GOP lead­ers un­veil new health law out­line, di­vi­sions re­main

The Mercury (Pottstown, PA) - - NEWS - By Alan Fram

WASH­ING­TON >> Top House Repub­li­cans un­veiled a rough sketch of a mas­sive health care over­haul to rank-and-file law­mak­ers Thurs­day, but a lack of de­tail, cost es­ti­mates and GOP unity left un­re­solved the prob­lem that’s plagued them for years: What’s the party’s plan and can Congress pass it?

At a closed-door meet­ing in the Capi­tol base­ment, House Speaker Paul Ryan, RWis., and other party lead­ers de­scribed a broad vi­sion for void­ing much of Pres­i­dent Barack Obama’s 2010 statute and re­plac­ing it with con­ser­va­tive poli­cies. It fea­tures a re­vamped Med­i­caid pro­gram for the poor, tax breaks to help peo­ple pay doc­tors’ bills and fed­er­ally sub­si­dized state pools to as­sist those with costly med­i­cal con­di­tions in buy­ing in­sur­ance.

Law­mak­ers called the ideas op­tions, and many were con­tro­ver­sial. One be­ing pushed by Ryan and other lead­ers would re­place the tax in­creases in Obama’s law with new levies on the value of some em­ployer-pro­vided health plans — a po­lit­i­cal no-fly zone for Repub­li­cans averse to tax boosts.

“You have to leg­is­late with a sense of po­lit­i­cal re­al­ity,” said Rep. Tom Cole, R-Okla., who said back­ing that pro­posal “would set up an ad against you from mul­ti­ple di­rec­tions” dur­ing up­com­ing elec­tions.

The scant health care progress mir­rors a lack of move­ment on other is­sues in a cap­i­tal run by the GOP. No pro­pos­als have sur­faced to pur­sue Pres­i­dent Don­ald Trump’s cam­paign prom­ises to build a bor­der wall with Mex­ico or but­tress the na­tion’s in­fra­struc­ture, and Repub­li­cans have yet to co­a­lesce around an­other pri­or­ity, re­vamp­ing the na­tion’s tax code.

Se­nate Repub­li­cans have crit­i­cized a House GOP plan to change how cor­po­ra­tions are taxed. Trump has said he will re­lease his own pro­posal in the com­ing weeks, but noth­ing had been pro­duced, draw­ing mock­ery from Democrats.

“At some point we need to move from imag­i­nary madeup plans to things that you can read on pa­per,” said Sen. Mark Warner, D-Va.

The health care out­line was aimed at giv­ing Repub­li­cans some­thing to ex­hibit dur­ing next week’s con­gres­sional re­cess, at a time of bois­ter­ous town hall meet­ings packed with sup­port­ers of Obama’s law. Ryan told re­porters that Repub­li­cans would in­tro­duce leg­is­la­tion void­ing and re­plac­ing Obama’s statute af­ter Congress re­turns in late Fe­bru­ary, but of­fered no specifics.

Many Repub­li­cans took an up­beat tone af­ter Thurs­day’s meet­ing, with Rep. Peter King, R-N.Y., say­ing, “We’re only 27 days into the new ad­min­is­tra­tion, so we have time.”

But they have re­peat­edly failed for seven years to rally be­hind a sub­sti­tute plan, and there are no guar­an­tees of suc­cess in re­plac­ing a law that has ex­tended cov­er­age to 20 mil­lion Amer­i­cans.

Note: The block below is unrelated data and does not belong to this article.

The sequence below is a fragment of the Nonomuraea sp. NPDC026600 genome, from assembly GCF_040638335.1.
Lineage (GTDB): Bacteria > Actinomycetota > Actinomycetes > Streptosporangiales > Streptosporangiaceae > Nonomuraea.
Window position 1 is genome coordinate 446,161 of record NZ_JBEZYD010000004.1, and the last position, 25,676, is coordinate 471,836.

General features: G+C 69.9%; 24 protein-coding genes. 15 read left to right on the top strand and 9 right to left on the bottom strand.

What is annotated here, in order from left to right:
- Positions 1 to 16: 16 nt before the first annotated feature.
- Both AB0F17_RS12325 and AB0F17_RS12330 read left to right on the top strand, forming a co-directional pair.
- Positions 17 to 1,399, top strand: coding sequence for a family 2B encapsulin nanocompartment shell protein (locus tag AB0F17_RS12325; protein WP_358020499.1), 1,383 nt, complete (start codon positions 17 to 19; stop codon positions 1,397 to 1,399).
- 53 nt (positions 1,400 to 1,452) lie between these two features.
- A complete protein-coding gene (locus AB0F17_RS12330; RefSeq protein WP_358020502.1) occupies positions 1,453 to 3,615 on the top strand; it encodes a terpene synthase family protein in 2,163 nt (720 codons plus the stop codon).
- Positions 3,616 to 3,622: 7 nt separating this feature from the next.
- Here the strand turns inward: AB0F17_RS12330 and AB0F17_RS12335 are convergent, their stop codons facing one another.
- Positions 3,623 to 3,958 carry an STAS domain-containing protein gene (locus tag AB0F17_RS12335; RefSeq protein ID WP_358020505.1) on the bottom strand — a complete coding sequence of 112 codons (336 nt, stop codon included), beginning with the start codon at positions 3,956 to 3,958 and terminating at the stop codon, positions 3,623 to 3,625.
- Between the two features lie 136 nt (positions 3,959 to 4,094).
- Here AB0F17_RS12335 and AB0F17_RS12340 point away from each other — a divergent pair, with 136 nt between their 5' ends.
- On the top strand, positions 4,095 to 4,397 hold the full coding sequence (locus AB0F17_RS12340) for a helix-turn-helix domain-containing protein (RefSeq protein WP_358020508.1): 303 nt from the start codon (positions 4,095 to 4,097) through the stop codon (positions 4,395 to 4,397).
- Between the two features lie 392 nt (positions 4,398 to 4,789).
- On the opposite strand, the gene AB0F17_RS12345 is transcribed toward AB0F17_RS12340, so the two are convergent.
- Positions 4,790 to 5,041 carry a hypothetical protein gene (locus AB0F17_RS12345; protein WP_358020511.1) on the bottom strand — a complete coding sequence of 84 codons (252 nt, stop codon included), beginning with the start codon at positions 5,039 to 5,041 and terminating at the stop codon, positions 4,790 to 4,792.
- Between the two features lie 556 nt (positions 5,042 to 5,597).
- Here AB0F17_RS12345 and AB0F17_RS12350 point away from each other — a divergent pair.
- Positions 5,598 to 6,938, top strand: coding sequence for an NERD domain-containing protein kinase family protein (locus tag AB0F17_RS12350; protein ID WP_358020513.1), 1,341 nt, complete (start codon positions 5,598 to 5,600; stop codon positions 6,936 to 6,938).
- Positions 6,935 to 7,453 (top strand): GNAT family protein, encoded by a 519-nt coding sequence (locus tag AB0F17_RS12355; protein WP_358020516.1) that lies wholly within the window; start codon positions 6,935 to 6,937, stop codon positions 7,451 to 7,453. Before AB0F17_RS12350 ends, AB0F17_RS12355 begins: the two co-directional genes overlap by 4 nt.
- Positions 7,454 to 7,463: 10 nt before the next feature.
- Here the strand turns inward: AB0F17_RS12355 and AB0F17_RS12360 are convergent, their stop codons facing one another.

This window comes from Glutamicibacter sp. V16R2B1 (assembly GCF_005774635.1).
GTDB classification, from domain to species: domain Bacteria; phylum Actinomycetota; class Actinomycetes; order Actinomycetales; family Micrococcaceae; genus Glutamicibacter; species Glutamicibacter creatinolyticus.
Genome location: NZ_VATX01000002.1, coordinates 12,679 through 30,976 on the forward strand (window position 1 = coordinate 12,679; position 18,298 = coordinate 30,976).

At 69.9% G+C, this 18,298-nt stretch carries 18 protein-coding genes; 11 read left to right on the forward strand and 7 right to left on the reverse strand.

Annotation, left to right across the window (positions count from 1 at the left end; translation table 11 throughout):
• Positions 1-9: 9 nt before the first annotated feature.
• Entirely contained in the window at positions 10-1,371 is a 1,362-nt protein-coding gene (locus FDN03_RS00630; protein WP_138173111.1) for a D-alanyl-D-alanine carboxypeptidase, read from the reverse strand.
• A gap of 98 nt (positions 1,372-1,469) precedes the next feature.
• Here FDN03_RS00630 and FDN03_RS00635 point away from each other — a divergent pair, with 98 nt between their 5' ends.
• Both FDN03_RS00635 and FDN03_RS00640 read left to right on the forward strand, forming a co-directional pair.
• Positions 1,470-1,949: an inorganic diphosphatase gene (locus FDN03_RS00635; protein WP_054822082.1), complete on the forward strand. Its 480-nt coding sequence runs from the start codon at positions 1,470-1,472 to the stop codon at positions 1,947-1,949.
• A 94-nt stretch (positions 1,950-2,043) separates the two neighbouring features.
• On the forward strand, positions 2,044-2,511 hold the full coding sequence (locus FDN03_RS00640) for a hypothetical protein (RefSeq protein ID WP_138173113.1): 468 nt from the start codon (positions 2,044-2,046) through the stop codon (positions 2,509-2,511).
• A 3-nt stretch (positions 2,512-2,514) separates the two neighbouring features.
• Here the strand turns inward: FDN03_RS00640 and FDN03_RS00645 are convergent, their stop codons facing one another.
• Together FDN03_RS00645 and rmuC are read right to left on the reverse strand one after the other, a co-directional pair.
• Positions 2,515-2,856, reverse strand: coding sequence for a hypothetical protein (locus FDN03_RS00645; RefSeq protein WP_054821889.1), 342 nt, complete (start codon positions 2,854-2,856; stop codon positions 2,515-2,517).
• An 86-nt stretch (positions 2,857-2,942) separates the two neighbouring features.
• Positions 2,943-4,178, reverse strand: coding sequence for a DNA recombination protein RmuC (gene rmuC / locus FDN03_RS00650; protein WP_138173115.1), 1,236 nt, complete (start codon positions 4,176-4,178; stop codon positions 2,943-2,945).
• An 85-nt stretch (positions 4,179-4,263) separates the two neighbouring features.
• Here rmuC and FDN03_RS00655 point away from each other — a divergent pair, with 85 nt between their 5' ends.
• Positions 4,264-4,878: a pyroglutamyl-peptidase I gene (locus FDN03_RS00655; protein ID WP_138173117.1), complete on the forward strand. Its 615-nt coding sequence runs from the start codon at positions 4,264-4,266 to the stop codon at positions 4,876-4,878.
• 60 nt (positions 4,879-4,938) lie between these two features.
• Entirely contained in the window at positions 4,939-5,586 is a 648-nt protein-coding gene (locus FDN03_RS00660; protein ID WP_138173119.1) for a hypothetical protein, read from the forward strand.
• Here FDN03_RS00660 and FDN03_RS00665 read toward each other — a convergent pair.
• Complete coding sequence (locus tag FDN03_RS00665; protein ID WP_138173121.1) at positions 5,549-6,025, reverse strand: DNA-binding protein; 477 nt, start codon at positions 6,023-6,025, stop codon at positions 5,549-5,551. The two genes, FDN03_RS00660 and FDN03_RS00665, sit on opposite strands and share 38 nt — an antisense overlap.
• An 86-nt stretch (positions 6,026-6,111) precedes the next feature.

“We’re not go­ing to get out of this overnight,” Rep. Bill Huizenga, R-Mich., said of the over­all ef­fort.

There are sure clashes ahead this time over cru­cial specifics that could jeop­ar­dize the en­tire ef­fort. And law­mak­ers said they were await­ing of­fi­cial cost es­ti­mates from the non­par­ti­san Con­gres­sional Bud­get Of­fice, which could ig­nite other bat­tles if the price tag is dis­con­cert­ingly high.

Obama’s law levied $1.1 tril­lion in taxes over a decade to fi­nance its ex­panded cov­er­age to mil­lions. GOP lead­ers said some or all of those taxes could be re­pealed, with the rev­enue re­placed by a new tax on health care that em­ploy­ees re­ceive at work.

Two peo­ple fa­mil­iar with the pro­posal said in­di­vid­u­als would pay taxes on the value of such cov­er­age above $12,000, and above $30,000 for fam­i­lies. Repub­li­cans would not con­firm those amounts, though House Ways and Means Com­mit­tee Chair­man Kevin Brady, R-Texas, told re­porters “the vast, vast ma­jor­ity of Amer­i­cans” would be un­af­fected.

Ac­cord­ing to doc­u­ments dis­trib­uted to mem­bers and ob­tained by The As­so­ci­ated Press, the ex­pan­sion of Med­i­caid to mil­lions of ad­di­tional poorer peo­ple — al­most en­tirely fi­nanced by fed­eral tax­pay­ers — would be phased out. In a com­pro­mise aimed at re­solv­ing a bit­ter dis­pute, ex­tra Med­i­caid money would flow to the 31 states that ac­cepted that ex­pan­sion and the 19 that didn’t, though it would end “af­ter a cer­tain date” left un­spec­i­fied.

Af­ter that, states would get far more dis­cre­tion to de­cide who would be cov­ered by Med­i­caid. They’d also de­cide whether to re­ceive fed­eral Med­i­caid funds based on the fluc­tu­at­ing num­bers of the pro­gram’s ben­e­fi­cia­ries or a set an­nual amount.

The tax penal­ties Obama’s law levies on peo­ple who don’t buy in­sur­ance would be abol­ished, as would fed­eral sub­si­dies for most peo­ple buy­ing cov­er­age on the on­line ex­changes the statute es­tab­lished. They would be re­placed by tax cred­its for peo­ple who don’t have jo­bor gov­ern­ment-pro­vided health cov­er­age and tax-ad­van­taged health sav­ings ac­counts. Repub­li­cans said de­ci­sions on amounts have not been made.


House Speaker Paul Ryan of Wis., joined by House Ma­jor­ity Whip Steve Scalise of La., right, and Rep. Greg Walden, R-Ore., de­parts a news con­fer­ence on Capi­tol Hill in Wash­ing­ton, Tues­day, Feb. 14, 2017.

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